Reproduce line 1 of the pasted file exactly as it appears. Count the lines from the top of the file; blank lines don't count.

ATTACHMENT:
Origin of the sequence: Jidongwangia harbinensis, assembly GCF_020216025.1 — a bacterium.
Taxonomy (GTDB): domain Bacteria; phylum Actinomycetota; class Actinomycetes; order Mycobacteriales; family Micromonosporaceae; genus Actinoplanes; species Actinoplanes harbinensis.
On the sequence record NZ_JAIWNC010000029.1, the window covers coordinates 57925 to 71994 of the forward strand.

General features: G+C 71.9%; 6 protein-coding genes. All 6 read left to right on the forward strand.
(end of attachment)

Origin of the sequence: Jidongwangia harbinensis, assembly GCF_020216025.1 — a bacterium.